Now that we know how to recognize burnout, how do we combat it? Join us next week when we talk about this very topic.


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How Do We Talk to Our Kids About Scary Things?

How do we talk to our kids about scary things? This is a question on all of our minds.

Life just does not seem to be letting up. Having survived two years of the pandemic in lockdown, now we are talking about war, inflation, and more uncertainty. So the question is, how do we talk to our kids about scary things?

My oldest is nearly 15, a freshman in high school and my youngest is just six years old. Each of my kids manifests anxiety in different ways. But none of them have escaped anxiety’s tight grip. So when world events are prolonged and scary I need to be mindful of what I share. I need to consider when I share and through what mechanism they learn. For example, in Texas, the Governor and Attorney General have moved to categorize providing affirming care to transgender children as child abuse. While I write about it on my blog it is not a dinner table conversation in our home. In fact, it is not a conversation we have at all.

Leaders across the globe are hellbent on denying basic human rights. Whether it be here at home by redlining voting districts or flat out making it harder for people to vote. Denying access to bathrooms, sports, and medical care to transgender children. Globally, Russia invading and bombing Ukrainian citizens out of their homes in an effort to take over their country. Each of these events can be stressful for our children and we must be mindful of their exposure.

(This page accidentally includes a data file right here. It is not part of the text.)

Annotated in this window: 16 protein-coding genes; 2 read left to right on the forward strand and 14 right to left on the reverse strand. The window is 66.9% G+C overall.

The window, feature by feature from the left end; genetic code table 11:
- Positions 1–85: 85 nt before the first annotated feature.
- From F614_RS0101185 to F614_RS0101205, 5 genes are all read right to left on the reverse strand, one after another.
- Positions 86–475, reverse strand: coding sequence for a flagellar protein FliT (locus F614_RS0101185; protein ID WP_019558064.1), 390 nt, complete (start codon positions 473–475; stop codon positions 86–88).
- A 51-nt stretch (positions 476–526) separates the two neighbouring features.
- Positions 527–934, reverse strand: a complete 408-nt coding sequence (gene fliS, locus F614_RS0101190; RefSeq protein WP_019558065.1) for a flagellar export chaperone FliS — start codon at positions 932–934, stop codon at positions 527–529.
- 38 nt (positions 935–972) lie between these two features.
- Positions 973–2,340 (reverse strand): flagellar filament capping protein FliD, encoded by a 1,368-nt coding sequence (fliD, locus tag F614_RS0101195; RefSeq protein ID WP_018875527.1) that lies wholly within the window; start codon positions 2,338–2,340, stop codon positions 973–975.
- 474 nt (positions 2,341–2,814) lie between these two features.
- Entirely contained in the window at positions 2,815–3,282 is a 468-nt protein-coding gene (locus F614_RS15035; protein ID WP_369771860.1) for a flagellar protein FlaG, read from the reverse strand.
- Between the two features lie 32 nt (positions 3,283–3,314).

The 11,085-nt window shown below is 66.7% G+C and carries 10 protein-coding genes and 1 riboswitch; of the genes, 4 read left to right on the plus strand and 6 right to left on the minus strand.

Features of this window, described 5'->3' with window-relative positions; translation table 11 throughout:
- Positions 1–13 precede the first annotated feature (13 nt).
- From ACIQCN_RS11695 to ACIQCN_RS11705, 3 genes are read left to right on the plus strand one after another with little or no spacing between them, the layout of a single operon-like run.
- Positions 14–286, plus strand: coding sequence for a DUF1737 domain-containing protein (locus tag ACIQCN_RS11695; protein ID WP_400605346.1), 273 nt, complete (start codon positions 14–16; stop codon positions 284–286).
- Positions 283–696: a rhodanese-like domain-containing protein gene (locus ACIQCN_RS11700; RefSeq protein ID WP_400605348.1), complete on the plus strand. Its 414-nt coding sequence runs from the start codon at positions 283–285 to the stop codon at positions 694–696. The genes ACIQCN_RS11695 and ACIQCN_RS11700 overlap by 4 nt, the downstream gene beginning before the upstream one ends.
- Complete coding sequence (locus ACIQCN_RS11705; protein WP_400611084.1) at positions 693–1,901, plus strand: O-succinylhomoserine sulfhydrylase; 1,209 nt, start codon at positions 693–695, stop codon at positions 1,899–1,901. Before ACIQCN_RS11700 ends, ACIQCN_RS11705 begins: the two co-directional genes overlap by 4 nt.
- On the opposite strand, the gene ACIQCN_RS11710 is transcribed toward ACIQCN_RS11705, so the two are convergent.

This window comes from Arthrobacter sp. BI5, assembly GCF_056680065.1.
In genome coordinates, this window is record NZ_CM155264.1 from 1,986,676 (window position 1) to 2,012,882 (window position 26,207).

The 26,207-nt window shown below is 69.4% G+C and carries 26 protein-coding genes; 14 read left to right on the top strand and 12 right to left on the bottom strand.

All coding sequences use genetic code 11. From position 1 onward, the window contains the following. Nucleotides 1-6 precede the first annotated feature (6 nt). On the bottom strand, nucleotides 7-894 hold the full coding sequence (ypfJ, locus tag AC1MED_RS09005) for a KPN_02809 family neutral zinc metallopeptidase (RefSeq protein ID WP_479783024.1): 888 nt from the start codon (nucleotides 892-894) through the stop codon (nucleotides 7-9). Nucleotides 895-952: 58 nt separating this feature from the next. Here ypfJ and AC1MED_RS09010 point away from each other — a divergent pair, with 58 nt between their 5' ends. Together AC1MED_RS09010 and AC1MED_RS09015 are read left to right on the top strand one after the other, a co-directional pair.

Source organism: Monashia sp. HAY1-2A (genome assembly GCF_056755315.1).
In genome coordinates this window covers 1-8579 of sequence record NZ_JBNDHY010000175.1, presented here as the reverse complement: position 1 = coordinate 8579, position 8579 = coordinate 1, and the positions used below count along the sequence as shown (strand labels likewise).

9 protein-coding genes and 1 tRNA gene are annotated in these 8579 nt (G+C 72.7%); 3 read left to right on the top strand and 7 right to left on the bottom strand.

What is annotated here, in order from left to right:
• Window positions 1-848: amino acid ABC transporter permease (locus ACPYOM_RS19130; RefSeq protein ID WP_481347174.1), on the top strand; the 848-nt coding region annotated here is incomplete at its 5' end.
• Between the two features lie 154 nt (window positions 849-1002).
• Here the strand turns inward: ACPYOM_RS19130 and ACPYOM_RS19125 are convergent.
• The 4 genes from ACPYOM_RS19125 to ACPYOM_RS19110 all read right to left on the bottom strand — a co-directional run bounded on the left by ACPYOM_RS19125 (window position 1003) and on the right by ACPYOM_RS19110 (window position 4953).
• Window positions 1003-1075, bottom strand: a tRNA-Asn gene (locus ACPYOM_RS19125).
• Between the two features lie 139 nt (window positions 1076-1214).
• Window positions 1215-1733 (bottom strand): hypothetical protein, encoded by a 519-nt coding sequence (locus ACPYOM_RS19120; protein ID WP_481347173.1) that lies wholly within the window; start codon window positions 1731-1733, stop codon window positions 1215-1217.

Whether your kids are six, sixteen, or twenty-six it is important to think before we talk. As a cis gender, heterosexual human, I have never had my fundamental human rights encroached upon. As a white woman, I do not see the world through the eyes of a person who, from birth, faces discrimination. Being raised in a home with plenty of food and a roof over my head, I have never seen the world through the eyes of poverty, immigration, or refugee.